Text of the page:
11. allweather

    29er Sail Track

    Should be 2011, I think. I know that the previous owner I bought it from broke their original boom shortly before I bought it and after they switched to the carbon rig. While I can see the boom bend when vang is on fully(since I put the 1:4 purchase in), nothing seems to be a problem. Checked everything else over just in case and it was fine. Looks like I'll plate it over once winter gets properly cold. Mainly as my current regular crew is busy and doesn't fancy sailing in freezing air. Switching to windsurfing for the time then and maintenance on the boat. Though getting the new fitting is an enticing proposition as I need to order a handful of parts from Ovington anyway and the part comes with more mounting holes... Why switch to stainless? I used that on my H-boat(vang was pulling out) and while it is nice and strong it is also a pain to bend freehand. A pain to drill and even with monel rivets and anti seize/corrosion paste the metal reacts a bit before settling. I figured a similar to original strength aluminium should be strong enough and easier to work with. By the way, how did you get these cracks? Just stress or similar to myself suspecting the fitting to put compression on the profile where it shouldn't? Keeping it out of the mud(bay is 2m deep in a lot of direction) is a good starting point for VMG. As is not breaking the boom in 25+knots and causing other damage^^ Plus repairs I can do on my lonesome.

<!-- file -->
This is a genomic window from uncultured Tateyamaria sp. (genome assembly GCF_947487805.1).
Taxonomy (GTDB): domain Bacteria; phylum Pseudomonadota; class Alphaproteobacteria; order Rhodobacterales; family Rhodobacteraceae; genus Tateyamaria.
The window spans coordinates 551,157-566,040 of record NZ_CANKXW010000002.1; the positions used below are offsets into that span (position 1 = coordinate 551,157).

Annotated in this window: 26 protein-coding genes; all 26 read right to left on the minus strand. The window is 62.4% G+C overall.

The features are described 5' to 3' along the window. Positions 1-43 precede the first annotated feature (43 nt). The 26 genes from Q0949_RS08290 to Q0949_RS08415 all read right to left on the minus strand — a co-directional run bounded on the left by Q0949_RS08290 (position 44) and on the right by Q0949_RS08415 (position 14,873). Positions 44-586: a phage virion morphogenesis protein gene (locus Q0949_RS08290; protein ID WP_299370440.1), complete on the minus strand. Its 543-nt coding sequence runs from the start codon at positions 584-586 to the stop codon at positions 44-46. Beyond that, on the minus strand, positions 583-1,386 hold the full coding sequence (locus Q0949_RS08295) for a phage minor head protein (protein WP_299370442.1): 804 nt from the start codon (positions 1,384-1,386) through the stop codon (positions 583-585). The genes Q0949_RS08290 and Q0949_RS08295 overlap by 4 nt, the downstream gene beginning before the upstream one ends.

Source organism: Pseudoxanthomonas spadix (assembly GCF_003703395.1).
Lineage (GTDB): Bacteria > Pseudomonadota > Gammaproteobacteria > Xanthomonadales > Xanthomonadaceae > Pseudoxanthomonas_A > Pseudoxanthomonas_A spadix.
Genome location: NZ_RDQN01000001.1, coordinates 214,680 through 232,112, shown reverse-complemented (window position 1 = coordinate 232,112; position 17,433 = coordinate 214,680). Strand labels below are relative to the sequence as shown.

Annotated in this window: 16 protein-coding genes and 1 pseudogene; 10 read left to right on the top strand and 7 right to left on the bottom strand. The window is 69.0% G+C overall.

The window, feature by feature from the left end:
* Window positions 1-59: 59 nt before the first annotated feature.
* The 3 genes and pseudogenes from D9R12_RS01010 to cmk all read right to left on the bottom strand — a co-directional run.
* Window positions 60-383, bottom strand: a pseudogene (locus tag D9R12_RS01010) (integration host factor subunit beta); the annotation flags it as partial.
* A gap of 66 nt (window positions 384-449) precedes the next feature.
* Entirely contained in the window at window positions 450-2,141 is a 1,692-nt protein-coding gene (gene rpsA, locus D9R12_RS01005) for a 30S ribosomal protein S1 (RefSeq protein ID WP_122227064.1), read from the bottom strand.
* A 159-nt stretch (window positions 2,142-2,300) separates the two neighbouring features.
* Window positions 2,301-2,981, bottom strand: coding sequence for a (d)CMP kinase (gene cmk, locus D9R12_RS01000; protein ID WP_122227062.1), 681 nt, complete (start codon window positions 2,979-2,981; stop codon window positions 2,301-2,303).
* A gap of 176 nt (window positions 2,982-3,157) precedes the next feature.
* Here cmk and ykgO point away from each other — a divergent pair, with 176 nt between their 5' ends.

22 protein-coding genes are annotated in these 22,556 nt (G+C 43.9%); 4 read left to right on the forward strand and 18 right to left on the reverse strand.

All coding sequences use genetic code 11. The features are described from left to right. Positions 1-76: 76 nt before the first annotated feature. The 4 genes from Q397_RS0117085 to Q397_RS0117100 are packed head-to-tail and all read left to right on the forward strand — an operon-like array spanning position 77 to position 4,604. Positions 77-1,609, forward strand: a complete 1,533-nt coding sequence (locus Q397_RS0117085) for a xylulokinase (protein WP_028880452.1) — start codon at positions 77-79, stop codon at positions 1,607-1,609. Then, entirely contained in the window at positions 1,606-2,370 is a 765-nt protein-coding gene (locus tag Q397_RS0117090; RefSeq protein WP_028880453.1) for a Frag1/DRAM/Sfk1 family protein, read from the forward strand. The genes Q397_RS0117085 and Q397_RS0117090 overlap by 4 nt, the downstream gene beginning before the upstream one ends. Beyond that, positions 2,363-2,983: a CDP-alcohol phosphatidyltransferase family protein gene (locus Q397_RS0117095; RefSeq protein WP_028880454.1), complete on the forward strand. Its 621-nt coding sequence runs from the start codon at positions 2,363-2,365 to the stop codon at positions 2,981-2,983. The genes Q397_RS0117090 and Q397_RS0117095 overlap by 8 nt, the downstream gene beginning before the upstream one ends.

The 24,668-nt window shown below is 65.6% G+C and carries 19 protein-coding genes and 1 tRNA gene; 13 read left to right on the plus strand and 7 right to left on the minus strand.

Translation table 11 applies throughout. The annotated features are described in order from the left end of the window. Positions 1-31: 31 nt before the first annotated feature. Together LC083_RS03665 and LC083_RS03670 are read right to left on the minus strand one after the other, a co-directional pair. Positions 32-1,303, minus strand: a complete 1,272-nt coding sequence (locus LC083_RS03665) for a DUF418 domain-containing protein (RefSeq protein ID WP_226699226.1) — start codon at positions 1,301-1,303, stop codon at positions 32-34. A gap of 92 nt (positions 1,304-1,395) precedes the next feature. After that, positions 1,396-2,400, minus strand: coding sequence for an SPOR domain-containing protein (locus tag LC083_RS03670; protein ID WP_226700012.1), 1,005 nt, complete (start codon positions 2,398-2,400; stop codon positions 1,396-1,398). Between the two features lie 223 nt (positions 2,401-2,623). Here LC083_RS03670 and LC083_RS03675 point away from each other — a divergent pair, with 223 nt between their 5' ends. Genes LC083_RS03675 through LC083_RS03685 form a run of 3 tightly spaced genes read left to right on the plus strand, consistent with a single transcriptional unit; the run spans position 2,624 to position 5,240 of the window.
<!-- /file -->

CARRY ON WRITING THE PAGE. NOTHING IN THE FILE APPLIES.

12. allweather

    29er Sail Track

    @JulianB Somewhat different, but checking over my boat I noticed a pretty worrying crack in my 49er boom. I think I can track it back to the gooseneck fitting being bend back a bit and putting some pressure on the profile.(don't ask how that happened... My idea would be to remove the fitting, drill a small hole at the end of the crack and then bolt on the fitting again together with a 2/3mm aluminium plate on top and monel blind rivets. Does that sound like a plausible repair or should I just get over it over with and invest in a new boom?
  13. allweather

    What was it?

    I recon further forward, hiking. Sadly didn't take a proper topside picture. Wheel is quite forward too now that I think on it.
  14. allweather

    What was it?

    It is a strange choice I must admit. Oh, and I should clarify that I saw it in Kiel, Germany. Which doesn't mean it couldn't come from another continent but does make it less likely.
  15. allweather

    What was it?

    Highjacking for comment in case knowledgeable people are already around. Saw this boat last weekend in a marina and didn't get the opportunity to ask the owner about it. Any idea what it is?